1# Set he encrypt flag true
2terraform {
3  backend "s3" {
4    bucket  = "my-terraform-state"
5    key     = "path/to/my/key"
6    region  = "us-west-2"
7    encrypt = true
8  }

See that encrypt = true at the end? That's all you need to ensure your state file is encrypted at rest in your S3 bucket.

Also, when working in a team, you would want to prevent any conflicts in the state file. This is where state locking comes in. If you enable state locking, only one person can modify the state at a time.

In AWS, we can use DynamoDB for state locking:

 1# State locking using dynamo db
 2terraform {
 3  backend "s3" {
 4    bucket         = "my-terraform-state"
 5    key            = "path/to/my/key"
 6    region         = "us-west-2"
 7    encrypt        = true
 8    dynamodb_table = "my-lock-table"
 9  }

In this case, my-lock-table is the name of the DynamoDB table that will keep track of the state lock.

So, there you have it, my friends! By storing your state file remotely, encrypting it, and enabling state locking, you're putting that gold safely in a vault.

Learn more about - Terraform state locking using DynamoDB(LockID) and S3 Bucket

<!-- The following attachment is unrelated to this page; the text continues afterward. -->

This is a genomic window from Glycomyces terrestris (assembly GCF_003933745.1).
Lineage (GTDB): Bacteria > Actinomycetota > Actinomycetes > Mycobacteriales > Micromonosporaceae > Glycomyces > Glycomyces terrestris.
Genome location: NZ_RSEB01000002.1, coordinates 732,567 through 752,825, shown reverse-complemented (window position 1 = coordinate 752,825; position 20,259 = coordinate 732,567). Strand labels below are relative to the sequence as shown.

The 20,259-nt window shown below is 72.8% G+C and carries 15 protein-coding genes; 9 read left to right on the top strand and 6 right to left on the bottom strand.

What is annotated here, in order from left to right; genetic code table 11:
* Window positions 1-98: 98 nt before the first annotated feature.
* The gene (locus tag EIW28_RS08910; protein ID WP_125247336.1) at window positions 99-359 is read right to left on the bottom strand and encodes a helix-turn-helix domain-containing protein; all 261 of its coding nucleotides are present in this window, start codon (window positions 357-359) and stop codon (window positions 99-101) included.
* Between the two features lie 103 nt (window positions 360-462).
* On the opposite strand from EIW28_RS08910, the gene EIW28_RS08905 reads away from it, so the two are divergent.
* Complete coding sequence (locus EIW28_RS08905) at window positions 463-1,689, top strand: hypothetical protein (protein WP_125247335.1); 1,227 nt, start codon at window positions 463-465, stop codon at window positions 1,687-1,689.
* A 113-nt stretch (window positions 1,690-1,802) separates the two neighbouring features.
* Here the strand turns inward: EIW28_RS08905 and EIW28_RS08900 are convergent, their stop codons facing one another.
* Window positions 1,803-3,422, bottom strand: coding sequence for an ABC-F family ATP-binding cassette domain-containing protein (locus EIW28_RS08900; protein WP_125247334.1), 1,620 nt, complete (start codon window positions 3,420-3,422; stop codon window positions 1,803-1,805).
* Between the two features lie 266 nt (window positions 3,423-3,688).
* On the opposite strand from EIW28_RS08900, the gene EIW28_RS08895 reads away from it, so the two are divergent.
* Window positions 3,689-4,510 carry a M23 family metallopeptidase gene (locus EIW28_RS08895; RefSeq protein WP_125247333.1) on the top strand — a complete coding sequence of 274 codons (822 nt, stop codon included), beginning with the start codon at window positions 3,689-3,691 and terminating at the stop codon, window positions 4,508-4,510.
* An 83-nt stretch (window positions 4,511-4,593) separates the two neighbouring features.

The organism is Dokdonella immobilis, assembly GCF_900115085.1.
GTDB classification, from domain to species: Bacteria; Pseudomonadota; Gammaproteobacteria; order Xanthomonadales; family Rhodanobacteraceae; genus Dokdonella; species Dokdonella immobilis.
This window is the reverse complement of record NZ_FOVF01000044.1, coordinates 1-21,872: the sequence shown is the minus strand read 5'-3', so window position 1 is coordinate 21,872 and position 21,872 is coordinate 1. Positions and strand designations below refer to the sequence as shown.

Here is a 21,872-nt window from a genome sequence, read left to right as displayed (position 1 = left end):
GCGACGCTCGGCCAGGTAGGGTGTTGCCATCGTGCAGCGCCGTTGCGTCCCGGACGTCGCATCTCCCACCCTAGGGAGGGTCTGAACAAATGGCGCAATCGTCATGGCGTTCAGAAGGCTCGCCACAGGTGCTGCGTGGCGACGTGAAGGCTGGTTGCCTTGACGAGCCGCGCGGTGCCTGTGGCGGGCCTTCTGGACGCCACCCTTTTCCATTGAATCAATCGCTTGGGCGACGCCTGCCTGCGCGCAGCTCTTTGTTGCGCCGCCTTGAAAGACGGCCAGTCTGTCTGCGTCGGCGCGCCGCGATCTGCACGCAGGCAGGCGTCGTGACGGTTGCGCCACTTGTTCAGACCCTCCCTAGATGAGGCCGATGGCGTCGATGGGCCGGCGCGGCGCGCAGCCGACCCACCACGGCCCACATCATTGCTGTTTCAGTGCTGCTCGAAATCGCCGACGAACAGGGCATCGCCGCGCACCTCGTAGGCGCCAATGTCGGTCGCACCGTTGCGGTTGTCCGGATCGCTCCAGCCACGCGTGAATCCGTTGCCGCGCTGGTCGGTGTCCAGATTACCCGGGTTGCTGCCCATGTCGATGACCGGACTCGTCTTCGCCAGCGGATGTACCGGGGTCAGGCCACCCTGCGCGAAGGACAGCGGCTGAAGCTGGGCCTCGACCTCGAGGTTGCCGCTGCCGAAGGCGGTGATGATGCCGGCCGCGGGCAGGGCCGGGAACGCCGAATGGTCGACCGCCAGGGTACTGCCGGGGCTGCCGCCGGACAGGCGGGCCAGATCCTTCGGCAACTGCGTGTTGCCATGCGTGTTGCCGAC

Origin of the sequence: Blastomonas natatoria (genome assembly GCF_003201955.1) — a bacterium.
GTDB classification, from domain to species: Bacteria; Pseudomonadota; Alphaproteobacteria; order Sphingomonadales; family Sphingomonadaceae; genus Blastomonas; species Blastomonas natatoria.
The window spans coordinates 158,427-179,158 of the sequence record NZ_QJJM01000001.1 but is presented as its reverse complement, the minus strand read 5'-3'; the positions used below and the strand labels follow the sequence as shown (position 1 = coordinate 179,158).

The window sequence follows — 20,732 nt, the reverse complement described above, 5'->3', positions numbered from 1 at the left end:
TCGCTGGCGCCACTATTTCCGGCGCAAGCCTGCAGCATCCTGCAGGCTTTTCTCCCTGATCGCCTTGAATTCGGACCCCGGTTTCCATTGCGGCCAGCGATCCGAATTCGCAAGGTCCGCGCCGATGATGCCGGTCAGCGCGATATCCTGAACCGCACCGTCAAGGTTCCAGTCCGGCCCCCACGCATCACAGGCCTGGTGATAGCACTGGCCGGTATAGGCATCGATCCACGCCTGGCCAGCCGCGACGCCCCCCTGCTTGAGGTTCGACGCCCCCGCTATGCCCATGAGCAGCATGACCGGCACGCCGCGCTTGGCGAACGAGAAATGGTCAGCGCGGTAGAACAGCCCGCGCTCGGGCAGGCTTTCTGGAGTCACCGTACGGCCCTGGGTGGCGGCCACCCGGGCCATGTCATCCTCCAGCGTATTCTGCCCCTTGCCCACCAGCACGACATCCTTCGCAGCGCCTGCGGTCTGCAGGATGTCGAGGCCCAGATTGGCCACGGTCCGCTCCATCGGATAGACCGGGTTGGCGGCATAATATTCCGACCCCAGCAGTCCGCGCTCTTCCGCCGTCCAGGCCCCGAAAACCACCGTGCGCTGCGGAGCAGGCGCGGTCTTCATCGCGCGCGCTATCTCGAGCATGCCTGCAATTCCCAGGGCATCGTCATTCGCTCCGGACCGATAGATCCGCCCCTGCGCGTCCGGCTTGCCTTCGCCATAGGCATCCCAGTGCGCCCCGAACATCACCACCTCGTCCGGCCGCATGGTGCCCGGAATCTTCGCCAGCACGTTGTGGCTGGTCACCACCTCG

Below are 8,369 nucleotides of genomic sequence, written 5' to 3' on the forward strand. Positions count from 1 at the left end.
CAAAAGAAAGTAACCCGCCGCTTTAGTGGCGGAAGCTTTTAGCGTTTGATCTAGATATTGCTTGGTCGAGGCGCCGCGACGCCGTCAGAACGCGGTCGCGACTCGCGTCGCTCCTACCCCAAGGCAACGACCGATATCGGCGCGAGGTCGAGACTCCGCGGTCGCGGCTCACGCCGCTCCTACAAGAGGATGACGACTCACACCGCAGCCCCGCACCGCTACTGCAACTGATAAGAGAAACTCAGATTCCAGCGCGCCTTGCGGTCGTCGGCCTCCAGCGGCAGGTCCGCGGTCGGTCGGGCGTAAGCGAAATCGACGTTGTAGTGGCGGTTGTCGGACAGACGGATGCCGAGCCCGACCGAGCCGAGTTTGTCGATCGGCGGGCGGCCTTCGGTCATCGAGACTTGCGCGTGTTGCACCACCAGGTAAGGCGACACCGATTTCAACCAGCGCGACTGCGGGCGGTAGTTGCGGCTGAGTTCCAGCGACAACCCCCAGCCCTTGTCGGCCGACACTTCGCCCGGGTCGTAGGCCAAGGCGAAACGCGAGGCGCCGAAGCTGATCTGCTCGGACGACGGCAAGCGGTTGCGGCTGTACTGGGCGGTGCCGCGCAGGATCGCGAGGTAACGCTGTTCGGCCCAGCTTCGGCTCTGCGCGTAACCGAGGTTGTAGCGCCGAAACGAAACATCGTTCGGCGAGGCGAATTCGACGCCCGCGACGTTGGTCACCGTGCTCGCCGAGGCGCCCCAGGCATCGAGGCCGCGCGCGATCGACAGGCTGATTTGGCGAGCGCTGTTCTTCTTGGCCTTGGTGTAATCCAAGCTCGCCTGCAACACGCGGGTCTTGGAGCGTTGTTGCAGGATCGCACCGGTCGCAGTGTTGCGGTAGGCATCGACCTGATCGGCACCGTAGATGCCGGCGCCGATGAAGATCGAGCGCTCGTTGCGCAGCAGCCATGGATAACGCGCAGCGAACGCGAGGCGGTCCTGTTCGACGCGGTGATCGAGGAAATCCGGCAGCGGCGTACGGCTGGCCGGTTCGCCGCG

3. Practical Examples of Securing Sensitive Data

3.1 Using environment variables for sensitive data

Using environment variables is like having a secret handshake - you don't write it down, but you and your pals know it by heart.

Similarly, we can use environment variables to handle sensitive data in Terraform, preventing us from exposing the data directly in our Terraform files.

Terraform can automatically fetch the values for your variables if you've stored them as environment variables. You just need to prefix the variable name with 'TF_VAR_'. Here's how to set this up:

1export TF_VAR_db_password="MyS3cretP@ssword" 

In this case, db_password is our variable name in Terraform, and we are setting the value as MyS3cretP@ssword.

Let's assume we have a Terraform configuration to create an AWS RDS instance:

 1# using environment variable to get the password
 3variable "db_password" {
 4  description = "Password for the database"
 5  type        = string
 6  sensitive   = true
 9resource "aws_db_instance" "default" {
10  allocated_storage    = 10